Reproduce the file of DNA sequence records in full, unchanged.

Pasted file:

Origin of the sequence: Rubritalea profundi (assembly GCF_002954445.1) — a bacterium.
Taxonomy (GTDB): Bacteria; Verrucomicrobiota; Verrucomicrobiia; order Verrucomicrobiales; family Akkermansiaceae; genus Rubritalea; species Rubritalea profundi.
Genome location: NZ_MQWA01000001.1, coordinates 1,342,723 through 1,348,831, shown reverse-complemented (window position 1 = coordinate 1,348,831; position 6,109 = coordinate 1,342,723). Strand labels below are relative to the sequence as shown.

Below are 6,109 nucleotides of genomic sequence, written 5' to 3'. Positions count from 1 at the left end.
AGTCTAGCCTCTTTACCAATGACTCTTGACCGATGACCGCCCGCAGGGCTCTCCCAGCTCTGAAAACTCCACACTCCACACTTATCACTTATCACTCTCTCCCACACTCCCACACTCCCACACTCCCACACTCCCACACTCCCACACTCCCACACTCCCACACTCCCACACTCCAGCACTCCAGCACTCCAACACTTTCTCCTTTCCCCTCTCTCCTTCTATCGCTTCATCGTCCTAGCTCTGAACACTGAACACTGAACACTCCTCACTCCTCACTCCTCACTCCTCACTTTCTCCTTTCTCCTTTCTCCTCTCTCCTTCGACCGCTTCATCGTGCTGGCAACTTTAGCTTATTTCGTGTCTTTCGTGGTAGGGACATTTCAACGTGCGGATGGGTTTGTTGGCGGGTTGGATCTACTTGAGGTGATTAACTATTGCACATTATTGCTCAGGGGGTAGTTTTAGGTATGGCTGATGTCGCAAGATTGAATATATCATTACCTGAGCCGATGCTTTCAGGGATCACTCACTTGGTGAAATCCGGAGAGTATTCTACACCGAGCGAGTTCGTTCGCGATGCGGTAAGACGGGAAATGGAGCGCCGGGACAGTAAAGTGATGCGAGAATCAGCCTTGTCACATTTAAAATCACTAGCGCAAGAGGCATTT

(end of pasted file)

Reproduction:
Origin of the sequence: Rubritalea profundi (assembly GCF_002954445.1) — a bacterium.
Taxonomy (GTDB): Bacteria; Verrucomicrobiota; Verrucomicrobiia; order Verrucomicrobiales; family Akkermansiaceae; genus Rubritalea; species Rubritalea profundi.
Genome location: NZ_MQWA01000001.1, coordinates 1,342,723 through 1,348,831, shown reverse-complemented (window position 1 = coordinate 1,348,831; position 6,109 = coordinate 1,342,723). Strand labels below are relative to the sequence as shown.

Below are 6,109 nucleotides of genomic sequence, written 5' to 3'. Positions count from 1 at the left end.
AGTCTAGCCTCTTTACCAATGACTCTTGACCGATGACCGCCCGCAGGGCTCTCCCAGCTCTGAAAACTCCACACTCCACACTTATCACTTATCACTCTCTCCCACACTCCCACACTCCCACACTCCCACACTCCCACACTCCCACACTCCCACACTCCCACACTCCCACACTCCAGCACTCCAGCACTCCAACACTTTCTCCTTTCCCCTCTCTCCTTCTATCGCTTCATCGTCCTAGCTCTGAACACTGAACACTGAACACTCCTCACTCCTCACTCCTCACTCCTCACTTTCTCCTTTCTCCTTTCTCCTCTCTCCTTCGACCGCTTCATCGTGCTGGCAACTTTAGCTTATTTCGTGTCTTTCGTGGTAGGGACATTTCAACGTGCGGATGGGTTTGTTGGCGGGTTGGATCTACTTGAGGTGATTAACTATTGCACATTATTGCTCAGGGGGTAGTTTTAGGTATGGCTGATGTCGCAAGATTGAATATATCATTACCTGAGCCGATGCTTTCAGGGATCACTCACTTGGTGAAATCCGGAGAGTATTCTACACCGAGCGAGTTCGTTCGCGATGCGGTAAGACGGGAAATGGAGCGCCGGGACAGTAAAGTGATGCGAGAATCAGCCTTGTCACATTTAAAATCACTAGCGCAAGAGGCATTT